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Obama’s mixed message on climate change and arctic drilling

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sHell No Nighttime Action _Backbone CampaignPresident Obama is traveling to Arctic Alaska this week to call for urgent action on climate change, but—and there’s always a but these days—his journey also comes in the context of his recent decision permitting offshore oil and gas drilling by Shell Oil in the same region.

As Julie Hirschfield Davis wrote in yesterday’s New York Times, While the Arctic is a fitting backdrop for the president’s call to action, it is also a place where the conflicting threads of his environmental policy collide, and where the bracing public debate over how to address the warming of the planet is particularly animated.”

The article continues: “It’s inconsistent on the one hand for President Obama to lead the world toward comprehensive action on climate change, while on the other allowing companies to pursue difficult, expensive oil in dangerous and remote places,” said Michael LeVine, Pacific senior counsel for Oceana, an environmental group.

In short, the drilling decision tarnishes to a certain degree the president’s otherwise great record on the environment, even though he has an arguably plausible, centrist and politically expedient explanation for the drilling decision.

But many are not buying it, including Al Gore. The former vice present and climate change activist is still pointing out inconvenient truths—this time criticizing the president’s controversial decision that greenlighted Royal Dutch Shell‘s oil drilling plan in the Arctic Ocean’s Chukchi Sea.

In an recent interview with the UK newspaper the Guardian, Gore called the conditional approval of Shell’s exploratory drilling plan “insane” and also called for a ban on all oil and gas activity in the polar region.

Shell will begin drilling in the oil-rich Chukchi Sea very soon now that the 400-foot tall Polar Pioneer has reached the Arctic, after leaving its Seattle berth earlier this summer. Gore said in the interview with the Guardian that Obama was wrong to ever allow drilling in the Arctic.

It was the only major point of contention from Gore on Obama’s efforts to fight climate change, at home and through a global deal to be negotiated in Paris at the end of the year, but significant nonetheless.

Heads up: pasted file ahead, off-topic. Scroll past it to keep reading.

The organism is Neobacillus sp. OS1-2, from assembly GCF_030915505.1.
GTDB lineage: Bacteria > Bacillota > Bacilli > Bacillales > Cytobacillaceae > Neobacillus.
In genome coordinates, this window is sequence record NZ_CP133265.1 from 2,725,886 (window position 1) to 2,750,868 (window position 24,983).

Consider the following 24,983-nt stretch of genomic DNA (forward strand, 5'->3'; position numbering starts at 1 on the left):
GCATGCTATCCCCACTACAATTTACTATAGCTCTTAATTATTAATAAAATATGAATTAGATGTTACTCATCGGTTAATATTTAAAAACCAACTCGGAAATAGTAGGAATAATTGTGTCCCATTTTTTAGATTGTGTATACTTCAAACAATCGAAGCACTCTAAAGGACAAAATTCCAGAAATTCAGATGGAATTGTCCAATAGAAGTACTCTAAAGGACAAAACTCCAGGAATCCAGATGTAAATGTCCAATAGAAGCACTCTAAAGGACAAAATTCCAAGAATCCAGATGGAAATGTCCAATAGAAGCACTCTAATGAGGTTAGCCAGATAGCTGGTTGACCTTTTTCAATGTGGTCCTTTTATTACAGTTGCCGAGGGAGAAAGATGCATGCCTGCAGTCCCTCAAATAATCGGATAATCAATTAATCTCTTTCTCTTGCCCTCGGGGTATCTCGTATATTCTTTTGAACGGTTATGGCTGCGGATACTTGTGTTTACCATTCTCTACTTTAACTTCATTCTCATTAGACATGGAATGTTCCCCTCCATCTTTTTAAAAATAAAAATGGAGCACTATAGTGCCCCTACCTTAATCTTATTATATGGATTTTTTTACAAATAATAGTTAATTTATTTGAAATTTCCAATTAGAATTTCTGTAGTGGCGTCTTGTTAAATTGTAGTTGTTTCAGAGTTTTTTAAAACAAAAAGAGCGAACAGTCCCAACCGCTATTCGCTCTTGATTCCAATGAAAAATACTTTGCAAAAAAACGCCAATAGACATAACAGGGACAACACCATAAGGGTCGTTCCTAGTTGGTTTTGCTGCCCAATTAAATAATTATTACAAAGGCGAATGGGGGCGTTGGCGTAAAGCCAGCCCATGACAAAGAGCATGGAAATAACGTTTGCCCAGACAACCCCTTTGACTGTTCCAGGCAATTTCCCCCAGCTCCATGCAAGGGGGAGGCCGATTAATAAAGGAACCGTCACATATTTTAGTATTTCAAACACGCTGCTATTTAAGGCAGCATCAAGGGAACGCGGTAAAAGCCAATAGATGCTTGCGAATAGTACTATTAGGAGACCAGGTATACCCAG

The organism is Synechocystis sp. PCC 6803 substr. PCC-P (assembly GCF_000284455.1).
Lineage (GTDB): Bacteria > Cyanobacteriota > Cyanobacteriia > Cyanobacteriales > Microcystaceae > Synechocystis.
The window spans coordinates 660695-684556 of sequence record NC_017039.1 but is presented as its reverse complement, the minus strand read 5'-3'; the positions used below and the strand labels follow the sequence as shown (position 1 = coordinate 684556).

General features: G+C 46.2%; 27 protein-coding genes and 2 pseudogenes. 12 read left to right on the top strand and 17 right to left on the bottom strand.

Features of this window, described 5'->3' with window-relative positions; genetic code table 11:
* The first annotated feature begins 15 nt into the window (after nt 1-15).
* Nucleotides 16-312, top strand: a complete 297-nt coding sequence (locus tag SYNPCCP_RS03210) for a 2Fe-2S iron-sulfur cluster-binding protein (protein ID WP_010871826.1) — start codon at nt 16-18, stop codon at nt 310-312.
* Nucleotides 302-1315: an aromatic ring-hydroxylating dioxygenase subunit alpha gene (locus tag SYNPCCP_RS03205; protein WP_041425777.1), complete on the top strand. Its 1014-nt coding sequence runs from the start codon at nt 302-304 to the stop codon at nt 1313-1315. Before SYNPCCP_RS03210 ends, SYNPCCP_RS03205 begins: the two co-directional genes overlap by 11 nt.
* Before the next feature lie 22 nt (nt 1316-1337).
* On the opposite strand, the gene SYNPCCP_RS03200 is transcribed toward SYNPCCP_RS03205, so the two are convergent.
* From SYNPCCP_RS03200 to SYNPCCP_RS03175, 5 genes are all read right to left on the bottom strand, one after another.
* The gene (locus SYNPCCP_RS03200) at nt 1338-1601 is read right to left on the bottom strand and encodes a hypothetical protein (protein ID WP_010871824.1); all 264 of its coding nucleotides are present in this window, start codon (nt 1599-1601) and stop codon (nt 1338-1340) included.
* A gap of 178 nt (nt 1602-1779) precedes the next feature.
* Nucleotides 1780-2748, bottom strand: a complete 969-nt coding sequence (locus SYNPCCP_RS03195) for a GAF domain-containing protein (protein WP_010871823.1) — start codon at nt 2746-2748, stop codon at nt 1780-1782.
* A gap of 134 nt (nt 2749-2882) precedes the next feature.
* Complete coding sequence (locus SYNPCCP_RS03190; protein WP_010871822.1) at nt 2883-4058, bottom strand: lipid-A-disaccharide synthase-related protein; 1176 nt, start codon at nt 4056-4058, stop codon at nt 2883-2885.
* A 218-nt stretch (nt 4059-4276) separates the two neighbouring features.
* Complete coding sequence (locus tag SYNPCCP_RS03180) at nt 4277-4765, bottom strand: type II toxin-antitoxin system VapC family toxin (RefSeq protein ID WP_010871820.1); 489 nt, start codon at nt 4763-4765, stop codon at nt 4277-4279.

“I think Arctic drilling is insane,” he said in Toronto, where he was passing on his techniques for talking about the climate crisis to 500 recruits from his Climate Reality Project. “I think that countries around the world would be very well advised to put restrictions on drilling for oil in the Arctic Ocean.”

As conventional oil fields decline, the Arctic is the last frontier of the oil era, containing more than 20 percent of the world’s undiscovered, recoverable oil and gas. But after the BP Deepwater Horizon oil spill five years ago, the risks of offshore oil drilling are clear: Gore said, “I think the Deepwater Horizon spill was warning enough. The conditions are so hostile for human activity (in the Arctic).”

For the most part Gore gives Obama high marks on climate change policies, although he still says the White House has gone too far to accommodate the oil and gas industry. “I think he is doing essentially a very good job but on the fossil fuel side I would certainly be happier if he was not allowing so much activity like the Arctic drilling permit and the large amounts of coal extracted from public lands,” Gore said.

A critical negotiating round on climate change in Paris is only months away; but it is the president and the pope who are the most visible campaigners for climate action.

Unlike the pope – who used an encyclical on climate change to deliver a scathing indictment of the prevailing economic order – Gore believes that “reformed capitalism” will eventually solve the climate campaign. “I think that some form of market capitalism is at the base of every successful economy in the world today,” he said in the interview, adding that “reforms including putting a price on pollution to discourage more pollution is definitely a part of the solution.”

Speak of the pope’s encyclical, wrdforwrd will highlight some of the more compelling passages in the coming days, so stay tuned.

Image: #sHell No Nightime Action 6/23/15 by Backbone Campaign via Flickr CC


Written by William DiBenedetto

31 August, 2015 at 5:24 am

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